performing a corrective action on said gasifier based on the predicted corrosion characteristic of said pressure vessel.
12. A system for online monitoring of corrosion of a pressure vessel, the system comprising:
a corrosion sensing device disposed in a wall of a pressure vessel, said corrosion sensing device comprising a first electrode and a second electrode isolated from each other within an insulating material, said first and second electrodes being arranged such that a portion of each of said first and second electrodes is exposed to a corrosive environment within said pressure vessel, said first and second electrodes being electrically coupled such that when an electrical potential difference exists between said first electrode and said second electrode an electrical current flows between said first electrode and said second electrode, the electrical potential difference between said first electrode and said second electrode being based at least in part on corrosion at said first electrode or said second electrode; and
a corrosion monitoring device configured to measure and analyze at least one of the electrical potential difference and the electrical current flowing between said first electrode and said second electrode so as to indicate when to perform a corrective action on said pressure vessel based on a predicted corrosion characteristic of said pressure vessel.
13. The system of claim 12, wherein said pressure vessel forms part of a gasifier.
14. The system of claim 12, wherein said corrosion monitoring device comprises a display device, said display device being configured to visually display the predicted corrosion characteristic of said pressure vessel.
15. The system of claim 12, wherein said pressure vessel and said first and second electrodes are formed from the same material.
16. The system of claim 12, wherein said first and second electrodes are formed from a material more sensitive to corrosion than said pressure vessel.
17. The system of claim 12, wherein said corrosion sensing device comprises a coupled multi-electrode array sensor, said first and second electrodes forming part of a plurality of electrodes isolated from each other within said insulating material.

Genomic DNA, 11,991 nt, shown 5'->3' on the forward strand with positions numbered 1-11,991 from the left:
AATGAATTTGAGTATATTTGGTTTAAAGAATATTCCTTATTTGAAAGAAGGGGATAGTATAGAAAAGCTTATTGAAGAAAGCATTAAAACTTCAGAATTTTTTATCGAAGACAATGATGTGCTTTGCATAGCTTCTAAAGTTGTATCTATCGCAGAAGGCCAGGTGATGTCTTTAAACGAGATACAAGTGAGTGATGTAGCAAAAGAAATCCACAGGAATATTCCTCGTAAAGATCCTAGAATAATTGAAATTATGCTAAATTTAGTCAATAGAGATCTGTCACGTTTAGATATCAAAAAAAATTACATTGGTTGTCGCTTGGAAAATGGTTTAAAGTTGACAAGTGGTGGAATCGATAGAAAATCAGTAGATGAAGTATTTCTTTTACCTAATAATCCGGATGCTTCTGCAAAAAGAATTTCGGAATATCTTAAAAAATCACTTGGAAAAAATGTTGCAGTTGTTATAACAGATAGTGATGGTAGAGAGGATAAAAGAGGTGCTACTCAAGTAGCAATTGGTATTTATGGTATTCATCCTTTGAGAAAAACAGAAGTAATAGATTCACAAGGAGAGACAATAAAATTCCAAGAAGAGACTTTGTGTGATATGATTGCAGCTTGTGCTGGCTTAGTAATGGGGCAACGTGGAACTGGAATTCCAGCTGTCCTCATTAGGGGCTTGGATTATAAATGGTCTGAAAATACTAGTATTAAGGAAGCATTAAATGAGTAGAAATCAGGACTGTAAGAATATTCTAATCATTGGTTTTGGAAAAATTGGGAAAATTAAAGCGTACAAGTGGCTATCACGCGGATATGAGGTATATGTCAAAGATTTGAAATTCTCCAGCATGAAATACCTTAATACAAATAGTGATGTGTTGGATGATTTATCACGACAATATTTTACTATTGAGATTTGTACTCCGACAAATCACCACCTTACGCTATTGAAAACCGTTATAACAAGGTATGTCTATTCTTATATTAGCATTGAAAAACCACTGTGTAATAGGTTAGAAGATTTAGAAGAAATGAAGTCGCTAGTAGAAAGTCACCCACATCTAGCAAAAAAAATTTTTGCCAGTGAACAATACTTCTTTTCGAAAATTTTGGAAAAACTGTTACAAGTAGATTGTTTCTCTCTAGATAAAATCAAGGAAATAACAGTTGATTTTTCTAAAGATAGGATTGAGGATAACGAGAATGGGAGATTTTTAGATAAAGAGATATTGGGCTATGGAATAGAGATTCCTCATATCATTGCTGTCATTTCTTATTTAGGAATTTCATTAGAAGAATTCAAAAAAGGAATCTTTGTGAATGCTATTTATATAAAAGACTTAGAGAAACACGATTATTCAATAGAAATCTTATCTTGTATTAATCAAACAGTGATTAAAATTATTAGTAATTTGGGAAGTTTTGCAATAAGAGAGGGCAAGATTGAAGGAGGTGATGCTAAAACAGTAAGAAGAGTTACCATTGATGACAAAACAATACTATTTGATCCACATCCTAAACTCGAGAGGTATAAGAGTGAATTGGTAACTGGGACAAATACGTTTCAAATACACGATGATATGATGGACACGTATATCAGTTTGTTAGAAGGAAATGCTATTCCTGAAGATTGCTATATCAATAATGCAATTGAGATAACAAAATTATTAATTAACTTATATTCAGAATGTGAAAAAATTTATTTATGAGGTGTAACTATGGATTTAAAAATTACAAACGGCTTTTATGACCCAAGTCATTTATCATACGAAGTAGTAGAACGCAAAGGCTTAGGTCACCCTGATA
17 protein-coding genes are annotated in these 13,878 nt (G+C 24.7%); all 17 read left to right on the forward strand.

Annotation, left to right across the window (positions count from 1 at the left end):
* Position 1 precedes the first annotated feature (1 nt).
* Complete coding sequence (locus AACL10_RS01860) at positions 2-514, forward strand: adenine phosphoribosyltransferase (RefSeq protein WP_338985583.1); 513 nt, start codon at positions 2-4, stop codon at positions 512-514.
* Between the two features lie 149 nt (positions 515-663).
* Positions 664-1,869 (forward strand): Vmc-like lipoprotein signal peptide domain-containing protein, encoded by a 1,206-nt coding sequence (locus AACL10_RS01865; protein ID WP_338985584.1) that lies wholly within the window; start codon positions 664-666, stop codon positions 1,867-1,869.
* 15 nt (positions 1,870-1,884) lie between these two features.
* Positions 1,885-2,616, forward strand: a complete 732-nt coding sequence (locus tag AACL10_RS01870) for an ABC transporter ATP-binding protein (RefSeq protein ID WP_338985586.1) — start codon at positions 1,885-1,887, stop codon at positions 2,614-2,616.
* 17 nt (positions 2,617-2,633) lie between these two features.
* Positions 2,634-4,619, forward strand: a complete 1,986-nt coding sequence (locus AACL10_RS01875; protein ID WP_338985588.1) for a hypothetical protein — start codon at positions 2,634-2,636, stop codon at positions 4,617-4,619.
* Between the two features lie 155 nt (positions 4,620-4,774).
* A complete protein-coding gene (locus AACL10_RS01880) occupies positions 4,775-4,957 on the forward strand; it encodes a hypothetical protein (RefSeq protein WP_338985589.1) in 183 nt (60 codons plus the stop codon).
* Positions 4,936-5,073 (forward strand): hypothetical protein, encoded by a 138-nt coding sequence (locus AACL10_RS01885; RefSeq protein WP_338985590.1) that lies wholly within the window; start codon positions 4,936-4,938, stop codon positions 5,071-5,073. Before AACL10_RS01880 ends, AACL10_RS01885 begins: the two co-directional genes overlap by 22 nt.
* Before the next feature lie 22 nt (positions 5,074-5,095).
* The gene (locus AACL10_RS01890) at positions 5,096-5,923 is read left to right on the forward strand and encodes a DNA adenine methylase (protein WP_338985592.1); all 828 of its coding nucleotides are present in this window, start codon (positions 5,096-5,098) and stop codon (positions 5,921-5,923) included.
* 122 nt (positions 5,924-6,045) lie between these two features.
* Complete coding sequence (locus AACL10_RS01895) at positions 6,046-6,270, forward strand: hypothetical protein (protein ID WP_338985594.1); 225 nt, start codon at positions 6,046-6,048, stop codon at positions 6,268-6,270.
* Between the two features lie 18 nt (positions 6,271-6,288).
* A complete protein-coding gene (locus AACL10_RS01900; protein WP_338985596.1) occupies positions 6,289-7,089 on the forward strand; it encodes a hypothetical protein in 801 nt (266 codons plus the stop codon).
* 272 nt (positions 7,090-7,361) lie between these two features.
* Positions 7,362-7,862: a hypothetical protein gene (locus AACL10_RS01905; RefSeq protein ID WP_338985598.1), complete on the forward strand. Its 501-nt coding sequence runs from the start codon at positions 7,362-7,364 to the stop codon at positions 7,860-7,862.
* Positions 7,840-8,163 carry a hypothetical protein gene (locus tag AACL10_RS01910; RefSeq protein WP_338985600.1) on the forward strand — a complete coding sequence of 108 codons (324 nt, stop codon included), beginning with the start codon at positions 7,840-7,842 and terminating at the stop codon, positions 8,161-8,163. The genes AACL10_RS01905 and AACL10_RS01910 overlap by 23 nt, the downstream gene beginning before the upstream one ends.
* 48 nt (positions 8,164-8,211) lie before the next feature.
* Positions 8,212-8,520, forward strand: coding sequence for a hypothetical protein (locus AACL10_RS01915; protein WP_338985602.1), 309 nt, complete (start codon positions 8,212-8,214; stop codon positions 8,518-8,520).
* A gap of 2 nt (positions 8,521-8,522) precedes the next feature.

18. The system of claim 17, wherein said corrosion sensing device includes a first set of electrodes and a second set of electrodes, said first set of electrodes being formed from a different material than said second set of electrodes.
19. The system of claim 12, wherein the corrosion characteristic of said pressure vessel includes at least one of pitting depth and pitting rate.
20. The system of claim 12, wherein the corrosive environment is due at least in part to corrosive gaseous salts condensing on said wall of said pressure vessel.
Description
FIELD OF THE INVENTION

The present subject matter relates generally to corrosion monitoring and particularly to a system and method for online monitoring of corrosion of a pressure vessel.

BACKGROUND OF THE INVENTION

Electrochemical corrosion is a process in which a metal atom oxidizes and loses electrons. In corrosion parlance, the location at which metal atoms lose electrons is called the anode and the location where the electrons are transferred is called the cathode. Localized corrosion within a base metal involves the creation of actively corroding anode areas separated from the non-corroding cathode areas. Thus, as the base metal oxidizes at the anode, forming a pit in the anodic area, the electrons left behind flow to the cathode. This flow of electrons forms essentially an electrical circuit. As such, when the circuit is closed and an electrical potential difference exists between the anode and the cathode, an electrical current flows between the anode and the cathode.

Gasification is a partial oxidation process that transforms a hydrocarbon feedstock, such as coal, into synthetic gas (syngas), which may then be used as a cleaner, more environmentally friendly means of generating power. Typically, the gasification process is performed in a gasifier, often referred to as a gasification unit. Within the gasifier, a chemical reaction occurs when the hydrocarbon feedstock is mixed with oxygen and steam under high pressure and heat. For example, the feedstock, such as coal, may be chemically broken apart by the pressure and heat within the gasifier, resulting in chemical reactions that produce both hydrogen and carbon monoxide, the primary components of syngas. This syngas may then be cleaned and supplied to a turbine system, such as the combined cycle turbine system of an integrated gasification combined cycle (IGCC) power plant, to generate electricity.

During the gasification process, various corrosive agents are handled within the gasifier. For example, highly corrosive gases, such as ammonium chloride, hydrogen sulfide and hydrogen chloride, are often produced during the gasification process. Theses high temperature, corrosive gases diffuse throughout the gasifier and, particularly, contact the inner wall of the pressure vessel of the gasifier. Often, due to material constraints on the pressure vessel, the wall surface temperature of the vessel is below the gaseous salt dew point of many of the corrosive gases. As a result, the corrosive gases contacting the vessel wall condense and drip down the face of the wall. These condensing gaseous salts and other corrosives continuously coat the vessel wall, which may lead to corrosion of the pressure vessel.